Hedge Fund Elliott Management has bought a big stake in BioMarin Pharma, causing a spike in the company’s share price, and started discussions with the company about its strategic direction, according to media reports.
The activist investor – which has agitated for change at other pharma companies including notably GSK, Alexion and Allergan – is said to have bought more than $1 billion in shares of BioMarin, currently in the throes of a change in chief executive and navigating the rollout of Roctavian (valoctocogene roxaparvovec), the first gene therapy for haemophilia A to reach the market.
The $2.9 million one-shot therapy has been cleared in the US and Europe but uptake has been slow and sales are expected to be below $10 million this year, well below earlier predictions of $50 to $150 million.
Shares in the company – which last week named Genentech veteran Alexander Hardy to replace departing CEO Jean-Jacques Bienaimé – have fallen around 20% this year from almost $106 to a low of around $76 last week, but recovered to nearly $86 as news of Elliott’s investment emerged.
The recent fall in share price has led to speculation that BioMarin could become a takeover target, given that it has grown rapidly over the last few years with eight product launches and has revenue expectations of almost $3 billion for 2024. The group currently has a market cap of around $16 billion.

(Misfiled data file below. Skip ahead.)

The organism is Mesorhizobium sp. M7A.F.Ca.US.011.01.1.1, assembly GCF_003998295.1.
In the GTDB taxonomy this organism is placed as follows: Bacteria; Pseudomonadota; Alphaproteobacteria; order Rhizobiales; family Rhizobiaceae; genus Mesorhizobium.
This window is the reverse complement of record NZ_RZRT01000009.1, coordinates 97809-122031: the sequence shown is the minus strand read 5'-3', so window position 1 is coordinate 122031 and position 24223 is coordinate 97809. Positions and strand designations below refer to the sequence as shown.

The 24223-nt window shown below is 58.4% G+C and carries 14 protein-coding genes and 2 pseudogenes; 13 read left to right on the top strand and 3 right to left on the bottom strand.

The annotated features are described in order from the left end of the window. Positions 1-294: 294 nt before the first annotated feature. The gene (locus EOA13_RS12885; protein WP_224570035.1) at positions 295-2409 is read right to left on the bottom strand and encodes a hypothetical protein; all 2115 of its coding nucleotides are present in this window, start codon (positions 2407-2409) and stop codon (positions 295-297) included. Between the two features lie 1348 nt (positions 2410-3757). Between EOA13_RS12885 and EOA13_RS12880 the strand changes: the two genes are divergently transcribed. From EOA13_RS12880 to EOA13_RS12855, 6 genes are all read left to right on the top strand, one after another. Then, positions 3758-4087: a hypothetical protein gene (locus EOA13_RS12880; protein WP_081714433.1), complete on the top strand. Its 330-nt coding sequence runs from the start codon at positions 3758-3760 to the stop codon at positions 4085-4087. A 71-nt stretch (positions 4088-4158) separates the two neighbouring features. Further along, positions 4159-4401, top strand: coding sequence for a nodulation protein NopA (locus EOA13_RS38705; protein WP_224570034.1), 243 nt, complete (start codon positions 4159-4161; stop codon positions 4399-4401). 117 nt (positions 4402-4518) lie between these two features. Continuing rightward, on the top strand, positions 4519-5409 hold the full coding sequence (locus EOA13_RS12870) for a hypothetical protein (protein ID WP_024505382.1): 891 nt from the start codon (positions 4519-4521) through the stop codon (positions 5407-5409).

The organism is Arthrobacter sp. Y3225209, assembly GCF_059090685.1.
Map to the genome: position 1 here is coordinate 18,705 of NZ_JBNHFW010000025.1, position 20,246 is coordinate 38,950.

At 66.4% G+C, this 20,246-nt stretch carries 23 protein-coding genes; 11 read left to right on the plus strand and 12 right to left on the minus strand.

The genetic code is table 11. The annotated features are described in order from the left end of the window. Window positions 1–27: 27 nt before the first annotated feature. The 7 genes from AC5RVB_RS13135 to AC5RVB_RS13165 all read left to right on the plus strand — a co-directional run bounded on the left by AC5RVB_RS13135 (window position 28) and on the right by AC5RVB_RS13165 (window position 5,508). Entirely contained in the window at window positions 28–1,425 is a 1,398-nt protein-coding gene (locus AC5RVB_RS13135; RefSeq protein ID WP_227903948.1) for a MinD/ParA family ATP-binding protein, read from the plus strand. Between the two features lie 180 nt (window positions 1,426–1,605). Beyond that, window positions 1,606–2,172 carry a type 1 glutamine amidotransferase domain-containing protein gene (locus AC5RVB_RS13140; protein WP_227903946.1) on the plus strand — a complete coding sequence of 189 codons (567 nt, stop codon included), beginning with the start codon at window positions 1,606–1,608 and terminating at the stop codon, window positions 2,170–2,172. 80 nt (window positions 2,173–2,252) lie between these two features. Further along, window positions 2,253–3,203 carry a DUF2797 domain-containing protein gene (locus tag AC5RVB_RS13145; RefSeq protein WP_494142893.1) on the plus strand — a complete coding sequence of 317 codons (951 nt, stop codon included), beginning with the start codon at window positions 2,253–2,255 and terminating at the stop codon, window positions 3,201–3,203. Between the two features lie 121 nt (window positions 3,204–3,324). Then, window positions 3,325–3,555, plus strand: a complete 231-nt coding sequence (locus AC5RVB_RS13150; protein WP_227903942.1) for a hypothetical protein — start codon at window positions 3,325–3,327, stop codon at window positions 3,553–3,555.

At the moment there is very little information about Elliott’s intentions, although the size of the investment suggests it is likely to have strong views about BioMarin’s current situation and future direction.
In the case of GSK, the hedge fund pushed strongly for new leadership – questioning whether former consumer health head Emma Walmsley was the right CEO for the group after that division was spun off – but was firmly rebuffed by the pharma group. One of the architects of the GSK campaign, Sebastien de La Riviere, left Elliott’s London office earlier this year.
BioMarin has not issued any comment on Elliott’s move, but analysts at William Blair have suggested that the investment group could be seeking cuts to the company’s R&D pipeline to reduce costs or a sale of the business.
The California-based drugmaker currently has eight drugs in clinical testing, including BMN 255 for hyperoxaluria in chronic liver disease in phase 2 and BMN 331 gene therapy for hereditary angioedema (HAE) in a phase 1/2 trial.
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